At the time this article was written, the author did not have positions in any of the companies mentioned.

Stocks to Watch from The Survey Retailers, many with fiscal years that end in January, are in the earnings spotlight today, headlined by J.C. Penney (JCP). Indeed, shares of the department store operator are soaring ahead of the bell, after the company reported January-period results that were not as bad as feared. Investors also took kindly to quarterly reports from industry peers Kohl’s (KSS) and Sears Holdings (SHLD), as well as electronics seller Best Buy (BBY) and Victoria’s Secret parent L Brands (LB), all of which are moving higher in pre-market trading. Other stocks indicating higher openings on earnings news include China-based Internet company Baidu (BIDU), drugmaker Mylan Inc. (MYL), and design-software developer Autodesk (ADSK).

On the other hand, Wall Street was not keen on quarterly financials and/or outlooks from hotel operator Hilton (HLT) and quick-service restaurant chain Wendy’s (WEN). – Matthew E. Spencer

At the time of this article’s writing, the author did not have positions in any of the companies mentioned.

Before The Bell - The stock market, following Monday's impressive gains, which were highlighted by a triple-digit increase in the 30-stock Dow Jones Industrial Average, has largely marked time over the past two sessions. On point, Tuesday saw a narrow decline in most of the key equity averages, while yesterday saw some early strength, but a modest selloff in the early afternoon. By the close, the key indexes held grudging gains, having overcome some very modest late-afternoon selling.

All told, the aforementioned Dow rose 19 points; the NASDAQ added just over four points; and the Standard and Poor's 500 Index was at the breakeven mark. The small- and mid-cap names did proportionately better, suggesting a firmer aggregate tone to the trading day.

Among the principal influences on this cold late-February day in New York were a much better-than-forecast showing in the housing market and generally solid results from many retailers, a strong Treasury note auction, and an uneven reception for some late fourth-quarter reporting companies. Specifically, sales of new homes rose strongly in January, in a surprise, as most pundits had expected another soft showing due to the weather. In all, such sales increased to an annualized rate of 468,000 homes last month, which was well above both the December level and the consensus forecast for the latest month of just 401,000 homes. Good news on the fourth-quarter profit front from some of the nation's key retailers also helped equity market sentiment in yesterday's trading session.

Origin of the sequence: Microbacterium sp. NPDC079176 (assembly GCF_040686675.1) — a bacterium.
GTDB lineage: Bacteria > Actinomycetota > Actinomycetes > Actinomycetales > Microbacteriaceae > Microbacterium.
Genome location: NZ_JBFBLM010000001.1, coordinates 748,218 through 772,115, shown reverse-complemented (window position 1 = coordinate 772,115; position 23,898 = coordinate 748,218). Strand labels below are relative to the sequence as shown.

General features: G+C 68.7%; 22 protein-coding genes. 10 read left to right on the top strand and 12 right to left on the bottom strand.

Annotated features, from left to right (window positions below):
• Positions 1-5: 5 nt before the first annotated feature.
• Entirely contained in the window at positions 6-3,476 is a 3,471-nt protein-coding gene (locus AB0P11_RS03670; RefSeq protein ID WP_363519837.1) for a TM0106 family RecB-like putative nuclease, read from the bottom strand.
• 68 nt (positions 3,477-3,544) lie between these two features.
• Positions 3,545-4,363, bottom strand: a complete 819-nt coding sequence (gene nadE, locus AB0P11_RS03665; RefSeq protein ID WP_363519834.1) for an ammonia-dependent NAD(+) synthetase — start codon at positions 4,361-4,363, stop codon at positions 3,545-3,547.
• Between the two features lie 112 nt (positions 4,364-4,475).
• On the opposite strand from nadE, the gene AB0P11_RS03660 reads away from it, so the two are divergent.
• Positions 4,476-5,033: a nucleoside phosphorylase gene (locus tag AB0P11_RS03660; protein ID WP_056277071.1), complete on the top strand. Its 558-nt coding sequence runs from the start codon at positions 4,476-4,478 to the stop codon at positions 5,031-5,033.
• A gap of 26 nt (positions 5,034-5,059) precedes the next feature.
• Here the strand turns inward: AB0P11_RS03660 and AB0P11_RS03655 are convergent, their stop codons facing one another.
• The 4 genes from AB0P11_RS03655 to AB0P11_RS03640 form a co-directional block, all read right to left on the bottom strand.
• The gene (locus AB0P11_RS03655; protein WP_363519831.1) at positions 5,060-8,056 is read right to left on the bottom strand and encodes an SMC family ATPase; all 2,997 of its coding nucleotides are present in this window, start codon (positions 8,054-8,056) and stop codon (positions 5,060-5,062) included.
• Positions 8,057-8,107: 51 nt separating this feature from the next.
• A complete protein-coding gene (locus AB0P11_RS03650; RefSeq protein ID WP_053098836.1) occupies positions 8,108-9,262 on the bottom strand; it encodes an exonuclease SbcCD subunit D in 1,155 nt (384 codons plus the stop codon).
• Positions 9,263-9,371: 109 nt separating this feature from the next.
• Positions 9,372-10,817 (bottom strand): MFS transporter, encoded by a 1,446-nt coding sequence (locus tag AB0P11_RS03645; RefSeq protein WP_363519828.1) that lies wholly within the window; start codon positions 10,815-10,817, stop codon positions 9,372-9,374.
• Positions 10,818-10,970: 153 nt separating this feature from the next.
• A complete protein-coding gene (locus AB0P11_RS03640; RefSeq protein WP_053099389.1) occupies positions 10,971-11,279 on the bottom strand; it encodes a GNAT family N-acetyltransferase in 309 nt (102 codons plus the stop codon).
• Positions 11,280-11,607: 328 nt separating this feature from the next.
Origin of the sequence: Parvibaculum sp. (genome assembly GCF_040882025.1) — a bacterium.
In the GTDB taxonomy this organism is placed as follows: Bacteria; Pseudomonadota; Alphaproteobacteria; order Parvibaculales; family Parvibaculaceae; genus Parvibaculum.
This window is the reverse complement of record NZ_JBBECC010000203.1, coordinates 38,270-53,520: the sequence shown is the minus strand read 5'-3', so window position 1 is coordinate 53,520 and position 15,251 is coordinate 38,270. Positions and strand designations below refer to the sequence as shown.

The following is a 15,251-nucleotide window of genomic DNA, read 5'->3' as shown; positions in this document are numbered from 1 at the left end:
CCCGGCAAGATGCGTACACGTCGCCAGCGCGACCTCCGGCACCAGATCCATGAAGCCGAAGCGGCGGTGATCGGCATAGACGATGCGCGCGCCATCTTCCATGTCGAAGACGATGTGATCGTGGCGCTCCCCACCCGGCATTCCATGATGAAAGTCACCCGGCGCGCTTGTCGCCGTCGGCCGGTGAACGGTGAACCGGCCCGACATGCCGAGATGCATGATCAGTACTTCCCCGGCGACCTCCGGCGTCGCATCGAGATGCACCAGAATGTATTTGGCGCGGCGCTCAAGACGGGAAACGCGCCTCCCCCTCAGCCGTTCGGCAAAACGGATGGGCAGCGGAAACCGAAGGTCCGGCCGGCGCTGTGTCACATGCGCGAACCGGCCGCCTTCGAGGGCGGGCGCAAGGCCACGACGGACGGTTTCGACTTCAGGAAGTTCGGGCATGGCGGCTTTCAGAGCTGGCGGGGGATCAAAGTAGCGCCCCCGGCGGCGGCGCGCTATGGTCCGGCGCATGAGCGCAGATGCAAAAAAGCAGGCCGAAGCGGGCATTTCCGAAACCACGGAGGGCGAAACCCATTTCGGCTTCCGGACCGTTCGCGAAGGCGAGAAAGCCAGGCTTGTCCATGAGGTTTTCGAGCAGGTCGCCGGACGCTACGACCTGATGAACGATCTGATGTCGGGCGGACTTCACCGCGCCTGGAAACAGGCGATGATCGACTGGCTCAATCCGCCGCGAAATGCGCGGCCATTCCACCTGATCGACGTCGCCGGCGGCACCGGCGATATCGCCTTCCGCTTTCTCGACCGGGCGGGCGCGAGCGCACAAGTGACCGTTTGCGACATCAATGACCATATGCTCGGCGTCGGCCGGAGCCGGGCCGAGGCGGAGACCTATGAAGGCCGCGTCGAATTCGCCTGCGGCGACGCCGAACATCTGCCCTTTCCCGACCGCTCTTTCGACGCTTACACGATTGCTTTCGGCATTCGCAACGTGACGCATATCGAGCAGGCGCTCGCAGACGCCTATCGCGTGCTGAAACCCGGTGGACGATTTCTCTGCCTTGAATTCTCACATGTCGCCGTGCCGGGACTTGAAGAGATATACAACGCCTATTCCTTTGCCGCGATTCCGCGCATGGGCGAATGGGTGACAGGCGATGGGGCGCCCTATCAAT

At the same time, Treasury prices rose after successful government debt auctions, as the market awaits signs there is still plenty of underlying strength in the economy, the current weather-induced sloppiness notwithstanding… In all, the 10-year Treasury note saw its yield dip back below 2.70%, to just over 2.67%, while the yield on the companion 30-year Treasury bond eased back down to just a shade under 3.64%.

As noted, the latest session also saw some encouraging quarterly metrics from some department store behemoths, notably Target (TGT). That issue, which had fallen back from $73.50 a share to just under $55, before rallying yesterday to back just above the $60-a-share level. Also performing well in the latest session was building supplies retailer Lowe's (LOW), which rose back over $50 a share on encouraging results and an increase in the dividend.

Overall, though, it continues to be a waiting game for Wall Street, as traders and investors await the arrival of spring to ascertain whether the recent overall softness in the economic numbers, which could well lead to GDP growth of just 1%-2% this quarter, is simply a weather event or something more serious. We sense that it is largely the former. Should the situation be more complex, or the weakness continue into the spring, the result on Wall Street might not be pleasant. For now, however, we would tend to give the psychological edge to the resilient bulls, who have held the higher ground, with just a few interruptions, for more than five years.

Looking ahead, the latest performances from overseas show an aggregate decline in Asia overnight, while in Europe this morning, the bears have a clear edge. Rising tension in the strife-torn Ukraine region is leading the current concerns. In addition to weaker stocks overseas, the prices of gold and silver are rising this morning on those worries. As to our futures, they have trimmed their earlier losses and now suggest just a small downtick at the start of the trading day, which commences in less than an hour from now.

At the time of this article's writing, the author did not have positions in any of the companies mentioned.